More to the point, give customers an incentive to avoid delaying payment. You might factor in a small discount if payment is made within your desired timeframe. Alternatively, you can let customers know that interest is charged on all payments later than 30 days and that you will initiate collection procedures if they don’t pay. This also requires you to stay on top of your aging accounts receivable, but you should be doing this anyway in order to keep accurate financial records. 

5. Monitor Where Your Money Goes

Finally, monitor where your money goes, even if you aren’t using that data to make future cash flow predictions. 

We said earlier that you should borrow before you need cash flow. We stand by that statement, but we do advise clients to monitor cash flow with extra care any time they take on new debts. Lending can help you coast through rough waters, but borrowers can also drown in debt in good times if they’re not careful. 

We encourage clients to have a strategic borrowing plan so that they can borrow money with a realistic repayment schedule in place.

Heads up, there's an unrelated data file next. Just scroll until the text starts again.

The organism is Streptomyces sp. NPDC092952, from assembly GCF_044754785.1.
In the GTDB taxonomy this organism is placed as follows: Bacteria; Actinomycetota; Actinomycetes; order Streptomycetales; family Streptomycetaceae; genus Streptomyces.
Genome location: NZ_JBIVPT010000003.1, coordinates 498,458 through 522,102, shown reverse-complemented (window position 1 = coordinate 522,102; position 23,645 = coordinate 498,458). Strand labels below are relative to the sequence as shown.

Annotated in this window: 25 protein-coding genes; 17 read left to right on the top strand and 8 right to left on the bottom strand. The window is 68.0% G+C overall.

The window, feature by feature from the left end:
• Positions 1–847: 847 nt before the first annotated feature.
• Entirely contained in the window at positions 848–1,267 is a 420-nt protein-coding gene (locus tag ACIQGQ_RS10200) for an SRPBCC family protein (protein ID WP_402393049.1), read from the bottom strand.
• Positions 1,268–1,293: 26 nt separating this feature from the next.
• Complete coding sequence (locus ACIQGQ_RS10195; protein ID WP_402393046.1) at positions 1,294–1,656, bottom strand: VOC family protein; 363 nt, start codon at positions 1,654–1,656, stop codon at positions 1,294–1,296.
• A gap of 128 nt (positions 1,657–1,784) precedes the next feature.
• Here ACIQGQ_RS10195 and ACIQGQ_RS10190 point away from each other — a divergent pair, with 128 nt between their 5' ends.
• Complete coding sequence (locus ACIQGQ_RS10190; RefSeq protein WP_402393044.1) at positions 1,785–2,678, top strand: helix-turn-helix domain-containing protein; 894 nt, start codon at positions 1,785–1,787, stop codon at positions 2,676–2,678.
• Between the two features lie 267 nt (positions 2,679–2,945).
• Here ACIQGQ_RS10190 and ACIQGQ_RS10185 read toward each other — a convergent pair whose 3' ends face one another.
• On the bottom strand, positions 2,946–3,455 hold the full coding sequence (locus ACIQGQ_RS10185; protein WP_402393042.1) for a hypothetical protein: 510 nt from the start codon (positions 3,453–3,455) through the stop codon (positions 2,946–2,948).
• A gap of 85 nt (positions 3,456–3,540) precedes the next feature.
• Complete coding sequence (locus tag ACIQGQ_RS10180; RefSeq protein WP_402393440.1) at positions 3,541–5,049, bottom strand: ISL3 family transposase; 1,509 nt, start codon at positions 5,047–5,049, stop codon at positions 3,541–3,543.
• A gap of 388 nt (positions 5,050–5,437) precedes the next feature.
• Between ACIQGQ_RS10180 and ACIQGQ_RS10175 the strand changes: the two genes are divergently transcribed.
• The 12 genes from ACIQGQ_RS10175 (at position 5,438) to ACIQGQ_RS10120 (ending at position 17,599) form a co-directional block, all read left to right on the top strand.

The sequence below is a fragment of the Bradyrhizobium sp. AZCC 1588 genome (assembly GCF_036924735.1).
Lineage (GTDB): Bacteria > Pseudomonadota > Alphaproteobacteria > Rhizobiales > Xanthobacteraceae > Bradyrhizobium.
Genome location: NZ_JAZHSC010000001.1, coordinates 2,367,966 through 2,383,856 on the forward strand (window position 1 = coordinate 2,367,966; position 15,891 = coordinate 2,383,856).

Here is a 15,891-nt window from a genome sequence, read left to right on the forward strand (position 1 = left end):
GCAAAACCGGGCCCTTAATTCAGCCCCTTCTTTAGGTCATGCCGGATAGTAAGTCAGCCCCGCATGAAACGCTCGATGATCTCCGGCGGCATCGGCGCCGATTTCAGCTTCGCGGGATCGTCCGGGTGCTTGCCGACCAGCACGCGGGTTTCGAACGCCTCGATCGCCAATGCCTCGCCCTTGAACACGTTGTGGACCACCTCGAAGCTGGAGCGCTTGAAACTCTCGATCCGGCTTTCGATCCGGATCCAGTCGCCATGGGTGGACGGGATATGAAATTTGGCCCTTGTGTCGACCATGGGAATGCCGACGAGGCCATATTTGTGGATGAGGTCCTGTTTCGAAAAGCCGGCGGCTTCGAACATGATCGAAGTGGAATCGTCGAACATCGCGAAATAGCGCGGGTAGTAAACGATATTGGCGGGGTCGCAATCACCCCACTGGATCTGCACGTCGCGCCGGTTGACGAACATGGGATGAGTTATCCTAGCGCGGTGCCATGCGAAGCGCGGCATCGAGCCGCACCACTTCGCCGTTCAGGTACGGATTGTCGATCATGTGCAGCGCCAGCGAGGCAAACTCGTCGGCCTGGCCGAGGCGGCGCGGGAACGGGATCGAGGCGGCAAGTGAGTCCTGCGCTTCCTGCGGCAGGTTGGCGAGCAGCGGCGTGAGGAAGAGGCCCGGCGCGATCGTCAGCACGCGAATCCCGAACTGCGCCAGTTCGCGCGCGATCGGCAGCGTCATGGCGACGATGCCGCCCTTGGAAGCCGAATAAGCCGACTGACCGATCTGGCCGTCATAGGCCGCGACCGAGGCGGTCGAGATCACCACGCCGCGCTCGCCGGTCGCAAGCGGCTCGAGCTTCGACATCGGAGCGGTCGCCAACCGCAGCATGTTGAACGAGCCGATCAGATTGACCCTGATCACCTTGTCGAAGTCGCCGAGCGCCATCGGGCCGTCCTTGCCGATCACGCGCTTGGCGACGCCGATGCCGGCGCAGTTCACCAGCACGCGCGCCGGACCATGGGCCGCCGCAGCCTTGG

On a similar note, it’s important to be strategic about monitoring your savings. Keeping a close eye on your capital can help you be strategic about leveraging your savings instead of taking on new debt. 

Mastering Cash Flow Management for Your Business

We know that mastering cash flow management is no small feat. But it is possible. And we’re here to help Melbourne businesses like yours make it happen. 

We provide personalised advice on SME financing because we know that cash flow is the lifeblood of your business. Whether you need to seize a new opportunity or just last through unexpected downturns, we’re here to help your business leverage your money and stay competitive. 

See how our insights could help you identify suitable cash flow strategies for your Melbourne business. Get in touch today for an introductory consultation call that’s tailored for your situation. 

We’ll explain what could work well for your business and give you the rundown on how we could help. Then we’ll leave it up to you to decide whether we’re a good fit and how you’d like to move forwards. 

Disclaimer: This article provides general information only and has been prepared without taking into account your objectives, financial situation or needs. We recommend that you consider whether it is appropriate for your circumstances and your full financial situation will need to be reviewed prior to acceptance of any offer or product. It does not constitute legal, tax or financial advice and you should always seek professional advice in relation to your individual circumstances.